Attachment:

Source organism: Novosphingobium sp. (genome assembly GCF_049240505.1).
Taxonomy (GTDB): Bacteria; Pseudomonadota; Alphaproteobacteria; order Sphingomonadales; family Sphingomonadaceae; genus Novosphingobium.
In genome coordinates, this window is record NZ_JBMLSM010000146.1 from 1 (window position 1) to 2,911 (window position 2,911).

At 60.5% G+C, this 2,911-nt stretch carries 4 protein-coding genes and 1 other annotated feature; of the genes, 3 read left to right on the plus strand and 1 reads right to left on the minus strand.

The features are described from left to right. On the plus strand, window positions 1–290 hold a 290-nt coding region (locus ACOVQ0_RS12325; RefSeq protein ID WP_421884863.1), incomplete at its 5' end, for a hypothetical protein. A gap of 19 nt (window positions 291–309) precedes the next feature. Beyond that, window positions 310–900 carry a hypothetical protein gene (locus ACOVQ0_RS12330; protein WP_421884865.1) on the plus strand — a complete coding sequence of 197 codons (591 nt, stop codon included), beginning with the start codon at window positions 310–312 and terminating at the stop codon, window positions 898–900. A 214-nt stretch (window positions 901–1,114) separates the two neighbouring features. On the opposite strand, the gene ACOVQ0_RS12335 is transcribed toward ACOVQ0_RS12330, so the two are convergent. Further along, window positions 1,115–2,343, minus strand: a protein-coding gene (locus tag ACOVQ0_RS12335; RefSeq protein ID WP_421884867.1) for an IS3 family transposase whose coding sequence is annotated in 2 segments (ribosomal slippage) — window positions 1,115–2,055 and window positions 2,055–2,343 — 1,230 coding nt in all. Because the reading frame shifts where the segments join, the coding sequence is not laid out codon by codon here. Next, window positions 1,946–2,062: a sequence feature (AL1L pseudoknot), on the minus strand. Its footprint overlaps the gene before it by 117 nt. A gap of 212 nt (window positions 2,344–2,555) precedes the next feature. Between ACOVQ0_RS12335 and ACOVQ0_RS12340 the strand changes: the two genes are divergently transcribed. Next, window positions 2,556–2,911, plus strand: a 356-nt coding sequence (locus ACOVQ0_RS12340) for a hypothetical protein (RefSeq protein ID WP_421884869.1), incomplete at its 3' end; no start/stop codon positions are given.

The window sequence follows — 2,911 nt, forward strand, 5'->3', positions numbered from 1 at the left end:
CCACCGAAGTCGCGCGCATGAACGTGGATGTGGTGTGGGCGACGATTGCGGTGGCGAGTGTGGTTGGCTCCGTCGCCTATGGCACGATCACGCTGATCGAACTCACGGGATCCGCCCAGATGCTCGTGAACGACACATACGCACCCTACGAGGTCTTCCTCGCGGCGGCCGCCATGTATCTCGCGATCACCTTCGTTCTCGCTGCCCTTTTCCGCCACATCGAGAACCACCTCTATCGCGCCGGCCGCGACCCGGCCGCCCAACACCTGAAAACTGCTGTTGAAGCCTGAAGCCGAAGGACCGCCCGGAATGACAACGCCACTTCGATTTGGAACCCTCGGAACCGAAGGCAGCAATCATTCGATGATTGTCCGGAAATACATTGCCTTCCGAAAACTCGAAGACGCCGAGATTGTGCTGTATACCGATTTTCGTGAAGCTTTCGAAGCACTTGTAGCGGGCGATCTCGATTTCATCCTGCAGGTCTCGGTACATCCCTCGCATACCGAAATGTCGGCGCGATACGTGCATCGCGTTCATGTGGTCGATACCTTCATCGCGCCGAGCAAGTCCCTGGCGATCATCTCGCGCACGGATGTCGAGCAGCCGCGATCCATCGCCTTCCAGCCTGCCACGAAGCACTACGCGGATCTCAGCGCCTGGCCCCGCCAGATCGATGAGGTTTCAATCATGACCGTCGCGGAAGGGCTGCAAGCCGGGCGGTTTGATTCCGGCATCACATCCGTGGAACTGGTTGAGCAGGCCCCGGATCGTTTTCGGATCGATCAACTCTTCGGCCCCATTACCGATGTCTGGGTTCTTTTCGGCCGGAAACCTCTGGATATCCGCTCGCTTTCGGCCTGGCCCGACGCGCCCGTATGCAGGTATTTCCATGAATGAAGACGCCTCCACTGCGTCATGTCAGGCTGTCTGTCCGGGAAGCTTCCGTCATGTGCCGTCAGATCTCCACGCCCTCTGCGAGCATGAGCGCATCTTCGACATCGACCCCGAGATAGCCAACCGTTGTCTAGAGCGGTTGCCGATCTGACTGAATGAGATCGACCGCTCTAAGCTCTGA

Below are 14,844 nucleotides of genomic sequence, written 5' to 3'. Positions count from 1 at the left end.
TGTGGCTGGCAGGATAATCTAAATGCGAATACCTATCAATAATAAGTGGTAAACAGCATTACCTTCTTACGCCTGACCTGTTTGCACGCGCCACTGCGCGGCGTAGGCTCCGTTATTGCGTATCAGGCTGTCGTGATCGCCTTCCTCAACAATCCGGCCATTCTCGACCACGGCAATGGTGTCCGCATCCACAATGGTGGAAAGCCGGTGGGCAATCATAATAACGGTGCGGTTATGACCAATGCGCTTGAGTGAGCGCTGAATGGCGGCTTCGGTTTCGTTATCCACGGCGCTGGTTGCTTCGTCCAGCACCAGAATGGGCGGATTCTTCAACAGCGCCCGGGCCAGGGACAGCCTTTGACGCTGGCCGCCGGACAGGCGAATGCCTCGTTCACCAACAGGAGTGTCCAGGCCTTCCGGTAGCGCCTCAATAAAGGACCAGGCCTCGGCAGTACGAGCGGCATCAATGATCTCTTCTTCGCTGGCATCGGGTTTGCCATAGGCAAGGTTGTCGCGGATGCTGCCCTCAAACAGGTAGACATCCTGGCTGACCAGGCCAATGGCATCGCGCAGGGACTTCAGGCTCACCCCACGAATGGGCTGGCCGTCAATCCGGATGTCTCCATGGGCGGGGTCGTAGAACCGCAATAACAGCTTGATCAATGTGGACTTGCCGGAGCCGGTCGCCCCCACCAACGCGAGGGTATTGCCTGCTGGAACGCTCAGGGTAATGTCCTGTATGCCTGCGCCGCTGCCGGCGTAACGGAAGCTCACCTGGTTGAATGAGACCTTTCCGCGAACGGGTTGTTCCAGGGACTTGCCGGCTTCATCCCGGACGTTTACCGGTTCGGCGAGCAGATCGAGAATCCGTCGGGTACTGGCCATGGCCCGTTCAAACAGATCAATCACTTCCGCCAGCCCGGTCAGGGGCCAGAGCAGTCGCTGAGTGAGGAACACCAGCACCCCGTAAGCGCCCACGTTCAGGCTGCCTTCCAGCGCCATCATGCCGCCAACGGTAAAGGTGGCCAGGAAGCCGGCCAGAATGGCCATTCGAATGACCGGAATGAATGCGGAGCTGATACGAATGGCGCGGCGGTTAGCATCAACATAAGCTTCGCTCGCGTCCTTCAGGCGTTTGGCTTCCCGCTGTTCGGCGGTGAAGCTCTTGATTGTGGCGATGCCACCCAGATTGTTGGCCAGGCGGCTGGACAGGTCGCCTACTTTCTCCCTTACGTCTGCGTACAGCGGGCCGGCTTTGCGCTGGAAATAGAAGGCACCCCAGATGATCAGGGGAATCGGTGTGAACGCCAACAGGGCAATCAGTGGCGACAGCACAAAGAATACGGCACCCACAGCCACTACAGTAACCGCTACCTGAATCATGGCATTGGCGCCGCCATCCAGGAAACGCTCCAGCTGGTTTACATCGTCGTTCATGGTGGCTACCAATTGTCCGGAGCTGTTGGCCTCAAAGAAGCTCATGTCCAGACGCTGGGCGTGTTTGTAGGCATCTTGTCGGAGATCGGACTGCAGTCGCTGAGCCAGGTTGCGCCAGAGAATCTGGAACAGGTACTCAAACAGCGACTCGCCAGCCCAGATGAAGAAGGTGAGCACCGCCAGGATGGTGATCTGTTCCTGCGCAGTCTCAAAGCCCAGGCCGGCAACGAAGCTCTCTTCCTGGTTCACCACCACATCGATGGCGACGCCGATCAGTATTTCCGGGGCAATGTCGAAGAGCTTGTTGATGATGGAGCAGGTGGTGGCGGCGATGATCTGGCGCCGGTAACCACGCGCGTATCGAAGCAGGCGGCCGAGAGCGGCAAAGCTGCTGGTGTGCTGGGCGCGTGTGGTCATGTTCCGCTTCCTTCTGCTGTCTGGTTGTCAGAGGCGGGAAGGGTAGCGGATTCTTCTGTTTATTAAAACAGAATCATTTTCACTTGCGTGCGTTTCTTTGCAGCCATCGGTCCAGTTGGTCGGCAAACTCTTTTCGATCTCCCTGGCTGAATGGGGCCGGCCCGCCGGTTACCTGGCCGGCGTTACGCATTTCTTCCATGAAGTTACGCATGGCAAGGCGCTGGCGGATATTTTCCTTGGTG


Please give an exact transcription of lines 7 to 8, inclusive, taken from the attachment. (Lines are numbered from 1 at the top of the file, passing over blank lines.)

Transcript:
CCACCGAAGTCGCGCGCATGAACGTGGATGTGGTGTGGGCGACGATTGCGGTGGCGAGTGTGGTTGGCTCCGTCGCCTATGGCACGATCACGCTGATCGAACTCACGGGATCCGCCCAGATGCTCGTGAACGACACATACGCACCCTACGAGGTCTTCCTCGCGGCGGCCGCCATGTATCTCGCGATCACCTTCGTTCTCGCTGCCCTTTTCCGCCACATCGAGAACCACCTCTATCGCGCCGGCCGCGACCCGGCCGCCCAACACCTGAAAACTGCTGTTGAAGCCTGAAGCCGAAGGACCGCCCGGAATGACAACGCCACTTCGATTTGGAACCCTCGGAACCGAAGGCAGCAATCATTCGATGATTGTCCGGAAATACATTGCCTTCCGAAAACTCGAAGACGCCGAGATTGTGCTGTATACCGATTTTCGTGAAGCTTTCGAAGCACTTGTAGCGGGCGATCTCGATTTCATCCTGCAGGTCTCGGTACATCCCTCGCATACCGAAATGTCGGCGCGATACGTGCATCGCGTTCATGTGGTCGATACCTTCATCGCGCCGAGCAAGTCCCTGGCGATCATCTCGCGCACGGATGTCGAGCAGCCGCGATCCATCGCCTTCCAGCCTGCCACGAAGCACTACGCGGATCTCAGCGCCTGGCCCCGCCAGATCGATGAGGTTTCAATCATGACCGTCGCGGAAGGGCTGCAAGCCGGGCGGTTTGATTCCGGCATCACATCCGTGGAACTGGTTGAGCAGGCCCCGGATCGTTTTCGGATCGATCAACTCTTCGGCCCCATTACCGATGTCTGGGTTCTTTTCGGCCGGAAACCTCTGGATATCCGCTCGCTTTCGGCCTGGCCCGACGCGCCCGTATGCAGGTATTTCCATGAATGAAGACGCCTCCACTGCGTCATGTCAGGCTGTCTGTCCGGGAAGCTTCCGTCATGTGCCGTCAGATCTCCACGCCCTCTGCGAGCATGAGCGCATCTTCGACATCGACCCCGAGATAGCCAACCGTTGTCTAGAGCGGTTGCCGATCTGACTGAATGAGATCGACCGCTCTAAGCTCTGA

Below are 14,844 nucleotides of genomic sequence, written 5' to 3'. Positions count from 1 at the left end.